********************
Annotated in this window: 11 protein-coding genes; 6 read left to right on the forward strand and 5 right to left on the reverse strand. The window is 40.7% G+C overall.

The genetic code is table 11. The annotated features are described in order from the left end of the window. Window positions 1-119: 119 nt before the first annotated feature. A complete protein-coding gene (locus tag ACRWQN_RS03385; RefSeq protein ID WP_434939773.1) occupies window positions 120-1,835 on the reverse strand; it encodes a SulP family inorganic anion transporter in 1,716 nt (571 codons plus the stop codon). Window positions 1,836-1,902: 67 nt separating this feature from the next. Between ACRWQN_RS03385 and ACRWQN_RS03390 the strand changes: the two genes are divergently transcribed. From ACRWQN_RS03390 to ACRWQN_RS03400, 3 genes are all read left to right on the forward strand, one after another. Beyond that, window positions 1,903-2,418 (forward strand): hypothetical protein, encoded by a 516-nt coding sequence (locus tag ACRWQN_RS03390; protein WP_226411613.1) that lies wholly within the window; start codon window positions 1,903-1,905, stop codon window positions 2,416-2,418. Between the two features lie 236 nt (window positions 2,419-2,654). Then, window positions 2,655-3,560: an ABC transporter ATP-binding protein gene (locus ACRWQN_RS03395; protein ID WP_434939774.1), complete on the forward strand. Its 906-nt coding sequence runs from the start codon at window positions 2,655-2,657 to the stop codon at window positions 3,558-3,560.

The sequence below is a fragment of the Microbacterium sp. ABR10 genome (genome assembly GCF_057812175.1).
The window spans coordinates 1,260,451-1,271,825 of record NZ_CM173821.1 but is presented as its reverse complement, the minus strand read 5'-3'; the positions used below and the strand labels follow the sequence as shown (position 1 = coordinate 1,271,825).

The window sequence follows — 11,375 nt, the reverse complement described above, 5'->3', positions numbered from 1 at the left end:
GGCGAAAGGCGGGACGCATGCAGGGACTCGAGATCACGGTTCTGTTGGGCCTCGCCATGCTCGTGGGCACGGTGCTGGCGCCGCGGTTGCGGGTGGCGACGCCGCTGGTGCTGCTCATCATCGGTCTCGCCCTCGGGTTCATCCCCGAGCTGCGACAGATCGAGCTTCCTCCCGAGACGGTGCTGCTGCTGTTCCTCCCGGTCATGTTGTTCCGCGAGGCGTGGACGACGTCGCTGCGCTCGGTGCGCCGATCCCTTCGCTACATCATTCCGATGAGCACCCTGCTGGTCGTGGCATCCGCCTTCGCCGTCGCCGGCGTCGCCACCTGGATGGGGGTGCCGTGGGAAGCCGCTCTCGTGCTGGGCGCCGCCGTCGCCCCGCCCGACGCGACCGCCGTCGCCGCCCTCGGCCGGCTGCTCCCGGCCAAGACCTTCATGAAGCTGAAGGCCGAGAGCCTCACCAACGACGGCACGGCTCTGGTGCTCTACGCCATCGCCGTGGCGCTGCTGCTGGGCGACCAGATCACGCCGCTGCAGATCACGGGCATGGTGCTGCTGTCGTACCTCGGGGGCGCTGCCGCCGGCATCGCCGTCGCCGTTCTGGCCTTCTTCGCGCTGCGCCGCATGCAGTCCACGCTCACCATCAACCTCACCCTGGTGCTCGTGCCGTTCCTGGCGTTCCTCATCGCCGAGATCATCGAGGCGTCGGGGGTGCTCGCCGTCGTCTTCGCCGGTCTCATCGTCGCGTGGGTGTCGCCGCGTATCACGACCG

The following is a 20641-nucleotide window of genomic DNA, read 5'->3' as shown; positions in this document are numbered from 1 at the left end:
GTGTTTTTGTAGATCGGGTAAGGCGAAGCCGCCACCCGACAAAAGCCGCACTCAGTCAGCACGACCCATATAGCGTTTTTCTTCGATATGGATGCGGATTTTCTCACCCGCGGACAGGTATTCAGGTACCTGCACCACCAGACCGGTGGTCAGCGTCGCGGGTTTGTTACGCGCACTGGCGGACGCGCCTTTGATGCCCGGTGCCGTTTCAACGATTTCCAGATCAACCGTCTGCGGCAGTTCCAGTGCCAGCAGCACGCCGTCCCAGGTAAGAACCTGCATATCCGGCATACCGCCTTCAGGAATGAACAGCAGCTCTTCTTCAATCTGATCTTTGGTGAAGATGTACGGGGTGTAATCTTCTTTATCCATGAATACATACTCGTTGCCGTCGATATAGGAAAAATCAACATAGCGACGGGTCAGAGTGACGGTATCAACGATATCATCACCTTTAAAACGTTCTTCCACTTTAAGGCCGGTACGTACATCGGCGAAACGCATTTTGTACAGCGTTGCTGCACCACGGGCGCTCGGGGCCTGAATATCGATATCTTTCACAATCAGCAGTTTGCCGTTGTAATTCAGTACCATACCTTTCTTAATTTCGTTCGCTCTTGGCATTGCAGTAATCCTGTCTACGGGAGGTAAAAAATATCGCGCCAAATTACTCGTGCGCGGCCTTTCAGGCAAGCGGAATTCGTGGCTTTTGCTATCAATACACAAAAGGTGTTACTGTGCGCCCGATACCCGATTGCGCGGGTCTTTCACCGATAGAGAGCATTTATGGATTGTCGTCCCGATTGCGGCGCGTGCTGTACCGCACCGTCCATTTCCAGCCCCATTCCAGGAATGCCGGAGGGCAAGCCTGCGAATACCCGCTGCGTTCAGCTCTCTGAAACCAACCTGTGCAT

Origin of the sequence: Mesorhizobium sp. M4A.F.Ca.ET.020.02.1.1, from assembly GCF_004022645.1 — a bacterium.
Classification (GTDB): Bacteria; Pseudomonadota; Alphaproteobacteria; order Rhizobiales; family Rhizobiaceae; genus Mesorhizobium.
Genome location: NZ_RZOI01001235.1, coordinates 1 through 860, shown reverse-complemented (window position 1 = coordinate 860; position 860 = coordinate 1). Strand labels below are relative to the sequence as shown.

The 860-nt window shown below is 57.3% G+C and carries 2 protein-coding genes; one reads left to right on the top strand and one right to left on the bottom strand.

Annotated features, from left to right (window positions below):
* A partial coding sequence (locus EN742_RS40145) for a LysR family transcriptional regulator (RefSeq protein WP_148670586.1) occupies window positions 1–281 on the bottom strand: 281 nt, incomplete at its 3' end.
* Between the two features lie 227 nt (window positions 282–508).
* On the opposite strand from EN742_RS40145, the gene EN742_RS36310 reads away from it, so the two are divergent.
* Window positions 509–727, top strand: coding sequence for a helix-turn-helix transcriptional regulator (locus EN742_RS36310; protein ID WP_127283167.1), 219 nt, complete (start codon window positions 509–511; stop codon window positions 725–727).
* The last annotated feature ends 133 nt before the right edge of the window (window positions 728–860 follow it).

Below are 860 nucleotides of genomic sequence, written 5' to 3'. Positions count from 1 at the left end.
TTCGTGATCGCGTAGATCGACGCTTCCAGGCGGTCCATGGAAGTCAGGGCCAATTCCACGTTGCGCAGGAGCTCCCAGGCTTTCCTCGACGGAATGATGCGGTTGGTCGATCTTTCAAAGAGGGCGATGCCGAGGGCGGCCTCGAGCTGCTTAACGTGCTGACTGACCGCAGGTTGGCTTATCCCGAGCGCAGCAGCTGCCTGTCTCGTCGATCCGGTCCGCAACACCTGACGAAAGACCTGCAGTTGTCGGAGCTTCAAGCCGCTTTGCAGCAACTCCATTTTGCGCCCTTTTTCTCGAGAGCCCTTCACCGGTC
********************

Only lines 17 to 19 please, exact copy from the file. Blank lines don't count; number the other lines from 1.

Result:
* Window positions 509–727, top strand: coding sequence for a helix-turn-helix transcriptional regulator (locus EN742_RS36310; protein ID WP_127283167.1), 219 nt, complete (start codon window positions 509–511; stop codon window positions 725–727).
* The last annotated feature ends 133 nt before the right edge of the window (window positions 728–860 follow it).

Below are 860 nucleotides of genomic sequence, written 5' to 3'. Positions count from 1 at the left end.